- Install a live baitwell or cleaning station, like this Keepalive Tank with aerator(check price on Amazon)
- Specially-installed railing for fishing rod holders
- Downrigger for trolling, like this Cannon Manual Downrigger (check price on Amazon) that comes in six types and sizes
For a better idea, look at these series of custom pontoon tiny homes by, Le Koroc, which come in two designs: Fishing Series and Holiday Series.
Additional Pontoon Tiny House Features and Ideas
Interested in a kit? Check out these clever pontoon tiny house kits and ideas.
Solar power is another option to consider: Check out this solar-powered pontoon tiny houseboat. It’s awesome!
All these options are features you might wanna think about, depending on your needs and plans. But you absolutely need to plan ahead to avoid later regrets.
Building and Customizing Pontoon Tiny Houses
Once you decide how you intend to use your pontoon tiny house and have chosen some of the features mentioned above, you’ll next need to consider these basic underlying features.
Will you float in freshwater or saltwater? Will the house be used year-round or only in summers? These are important considerations before building or buying.
Saltwater vs. Freshwater Materials
Water types are an important consideration.
Plan to sail your pontoon tiny house in oceans? Make sure it’s saltwater worthy. This includes all hardware, electrical connections, plumbing, and even motors, which can all be affected by saltwater brine. Since saltwater causes erosion, you need to ensure your pontoon tiny house is saltwater worthy throughout. To do so, here are a few must-haves:
Use maritime paint and maybe corrugated steel roofing (check price on Amazon) to withstand the elements.
You can even install solar panels for the roof (if there’s room in your budget). Yes, these cost more up front, but save you money in the long-run. Not to mention, it’s these small investments that help protect your bigger investment.
Discuss this with your builder or dealer. Before making the final payment, or signing any final documents, consider having your new tiny house inspected to be certain it’s saltwater worthy. This is crucial if you’re sailing year-round. Your boathouse baby will be exposed to the elements for longer periods, so plan ahead for this to avoid later problems.
How to Choose the Right Pontoon Base
Your pontoon base and tubes will be determined by your pontoon tiny house’s weight and length.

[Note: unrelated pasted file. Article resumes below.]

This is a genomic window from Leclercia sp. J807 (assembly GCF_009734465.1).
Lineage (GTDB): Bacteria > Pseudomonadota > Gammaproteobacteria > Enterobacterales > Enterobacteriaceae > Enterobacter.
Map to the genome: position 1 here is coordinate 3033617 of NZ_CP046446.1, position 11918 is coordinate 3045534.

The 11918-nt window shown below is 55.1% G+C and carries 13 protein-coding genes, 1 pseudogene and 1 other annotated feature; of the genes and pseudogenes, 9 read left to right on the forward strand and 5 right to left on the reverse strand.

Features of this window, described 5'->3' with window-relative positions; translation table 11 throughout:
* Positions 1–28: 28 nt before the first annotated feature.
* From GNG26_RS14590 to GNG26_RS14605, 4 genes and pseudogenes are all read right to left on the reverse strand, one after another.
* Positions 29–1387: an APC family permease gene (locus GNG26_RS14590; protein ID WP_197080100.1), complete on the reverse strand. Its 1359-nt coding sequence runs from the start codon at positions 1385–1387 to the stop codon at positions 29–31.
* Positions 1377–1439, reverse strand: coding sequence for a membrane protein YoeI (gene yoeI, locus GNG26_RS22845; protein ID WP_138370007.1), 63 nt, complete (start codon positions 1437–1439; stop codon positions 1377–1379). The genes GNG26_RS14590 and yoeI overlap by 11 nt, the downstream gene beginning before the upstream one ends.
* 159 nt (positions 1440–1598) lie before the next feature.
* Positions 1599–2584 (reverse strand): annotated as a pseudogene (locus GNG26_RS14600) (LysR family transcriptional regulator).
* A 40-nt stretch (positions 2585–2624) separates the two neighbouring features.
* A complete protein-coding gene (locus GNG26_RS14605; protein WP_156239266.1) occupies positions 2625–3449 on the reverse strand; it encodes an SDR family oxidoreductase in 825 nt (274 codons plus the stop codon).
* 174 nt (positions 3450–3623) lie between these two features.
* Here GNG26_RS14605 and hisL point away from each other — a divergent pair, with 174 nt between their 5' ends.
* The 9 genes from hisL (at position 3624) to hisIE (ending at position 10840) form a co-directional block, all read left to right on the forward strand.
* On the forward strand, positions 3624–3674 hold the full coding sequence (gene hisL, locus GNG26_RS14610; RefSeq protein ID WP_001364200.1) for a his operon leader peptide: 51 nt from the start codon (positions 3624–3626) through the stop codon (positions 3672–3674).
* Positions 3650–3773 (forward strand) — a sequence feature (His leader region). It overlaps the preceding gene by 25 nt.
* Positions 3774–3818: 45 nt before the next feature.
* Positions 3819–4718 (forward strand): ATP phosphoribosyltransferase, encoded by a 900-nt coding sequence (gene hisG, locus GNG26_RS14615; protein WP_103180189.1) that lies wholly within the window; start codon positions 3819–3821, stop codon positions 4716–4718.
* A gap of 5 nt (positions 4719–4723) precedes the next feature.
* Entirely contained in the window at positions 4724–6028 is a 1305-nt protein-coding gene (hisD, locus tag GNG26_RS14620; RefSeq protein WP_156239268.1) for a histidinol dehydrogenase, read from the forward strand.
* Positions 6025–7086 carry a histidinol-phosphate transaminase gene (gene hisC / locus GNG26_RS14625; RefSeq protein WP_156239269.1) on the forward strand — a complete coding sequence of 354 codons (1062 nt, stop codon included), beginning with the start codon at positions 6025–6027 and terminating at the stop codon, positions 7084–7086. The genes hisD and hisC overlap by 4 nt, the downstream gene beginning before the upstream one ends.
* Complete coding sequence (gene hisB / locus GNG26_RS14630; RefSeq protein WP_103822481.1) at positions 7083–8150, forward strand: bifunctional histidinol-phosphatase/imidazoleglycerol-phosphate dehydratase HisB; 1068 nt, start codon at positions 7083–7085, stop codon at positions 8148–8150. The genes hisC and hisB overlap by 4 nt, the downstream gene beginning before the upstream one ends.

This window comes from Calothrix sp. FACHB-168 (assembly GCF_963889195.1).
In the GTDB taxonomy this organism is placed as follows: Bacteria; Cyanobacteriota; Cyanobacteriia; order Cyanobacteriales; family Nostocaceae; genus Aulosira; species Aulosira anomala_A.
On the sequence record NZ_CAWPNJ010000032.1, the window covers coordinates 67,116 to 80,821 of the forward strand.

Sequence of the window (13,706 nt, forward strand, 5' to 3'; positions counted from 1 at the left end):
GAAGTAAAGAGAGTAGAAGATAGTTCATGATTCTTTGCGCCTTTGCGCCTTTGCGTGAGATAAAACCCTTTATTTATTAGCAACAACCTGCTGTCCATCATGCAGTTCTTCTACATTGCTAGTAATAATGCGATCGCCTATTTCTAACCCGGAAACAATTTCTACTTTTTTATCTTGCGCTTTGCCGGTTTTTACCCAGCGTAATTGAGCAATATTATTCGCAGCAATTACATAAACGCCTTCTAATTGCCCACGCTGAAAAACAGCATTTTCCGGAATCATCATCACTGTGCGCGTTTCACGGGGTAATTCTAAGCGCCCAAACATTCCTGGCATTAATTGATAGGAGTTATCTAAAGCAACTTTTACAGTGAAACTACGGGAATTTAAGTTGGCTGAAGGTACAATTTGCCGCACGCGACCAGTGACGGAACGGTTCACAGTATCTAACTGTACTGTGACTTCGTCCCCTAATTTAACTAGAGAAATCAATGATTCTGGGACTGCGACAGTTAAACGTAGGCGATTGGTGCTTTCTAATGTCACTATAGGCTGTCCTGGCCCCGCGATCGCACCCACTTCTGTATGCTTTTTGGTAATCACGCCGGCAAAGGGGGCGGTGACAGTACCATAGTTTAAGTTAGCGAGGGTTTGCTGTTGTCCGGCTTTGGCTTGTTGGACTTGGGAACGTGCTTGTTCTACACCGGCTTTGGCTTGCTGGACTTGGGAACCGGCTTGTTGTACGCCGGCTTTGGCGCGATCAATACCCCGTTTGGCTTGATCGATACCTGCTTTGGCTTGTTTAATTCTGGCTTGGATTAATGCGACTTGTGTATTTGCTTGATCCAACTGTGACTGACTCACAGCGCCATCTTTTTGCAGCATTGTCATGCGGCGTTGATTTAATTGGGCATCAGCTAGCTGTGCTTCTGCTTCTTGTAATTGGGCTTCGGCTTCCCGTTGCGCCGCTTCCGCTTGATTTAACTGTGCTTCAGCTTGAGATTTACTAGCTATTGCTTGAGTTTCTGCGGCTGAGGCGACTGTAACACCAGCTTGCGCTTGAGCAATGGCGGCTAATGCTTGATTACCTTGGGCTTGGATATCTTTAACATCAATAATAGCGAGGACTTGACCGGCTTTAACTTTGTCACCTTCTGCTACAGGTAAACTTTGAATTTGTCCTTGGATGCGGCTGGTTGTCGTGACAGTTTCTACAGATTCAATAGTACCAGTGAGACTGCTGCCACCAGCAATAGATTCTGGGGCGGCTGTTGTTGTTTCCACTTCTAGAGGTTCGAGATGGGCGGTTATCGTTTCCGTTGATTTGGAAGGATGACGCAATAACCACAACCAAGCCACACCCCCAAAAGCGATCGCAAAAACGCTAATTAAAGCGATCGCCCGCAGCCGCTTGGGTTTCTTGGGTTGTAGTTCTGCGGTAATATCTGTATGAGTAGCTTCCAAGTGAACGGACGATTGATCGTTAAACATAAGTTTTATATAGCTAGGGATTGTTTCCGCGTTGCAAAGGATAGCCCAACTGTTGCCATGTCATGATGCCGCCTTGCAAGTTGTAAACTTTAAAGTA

It will also be determined by your budget. Can you afford new tubes or used tubes?
Consider a used pontoon tubes age and condition. Older tubes need to be thoroughly inspected for holes, dents and drainage problems. Generally, also, how it currently floats.
If it fails the test in any of these areas, it’s a major safety issue. This is when you should consider buying new bases for better safety and security. (Not to mention the investment in the house you might’ve already built!)
How Many Tubes?
Two tube or three tube pontoon?
Ask your builder or dealer to determine this. An assessment of your needs, along with the house size and weight, can help the builder/dealer make this call.
And here’s a pre-fab float system to consider: Look at this Pontoonz Modular Float System, created in New Zealand. This is an innovative option you may wanna think about. (For cost, you’ll need to contact the dealer.)
Attaching Your Tiny House to Pontoon Tubes
One overlooked cost is the cost of setting your new pontoon tiny house onto its new base.
Locate someone local who can do it and is willing to do it. But make sure to:
1) Get a quote
2) Ask for proof of insurance
Avoid working with someone who isn’t familiar with this procedure. And especially avoid someone without proper insurance to cover your boat, just in case.
Find a reputable company or individual. It’s worth the hassle to be worry-free and you’ll sleep better, too!
Legal Questions and Guidelines
State Laws and Permits
Just like regular boating, houseboat laws and permits vary from state-to-state. Even in each country.
Certain bodies of water, such as lakes and reservoirs, frown upon houseboat living, regardless of it being a pontoon tiny house. Although smaller than some yacht-like houseboats, they’re still considered houses in the eyes of the law. So restrictions vary.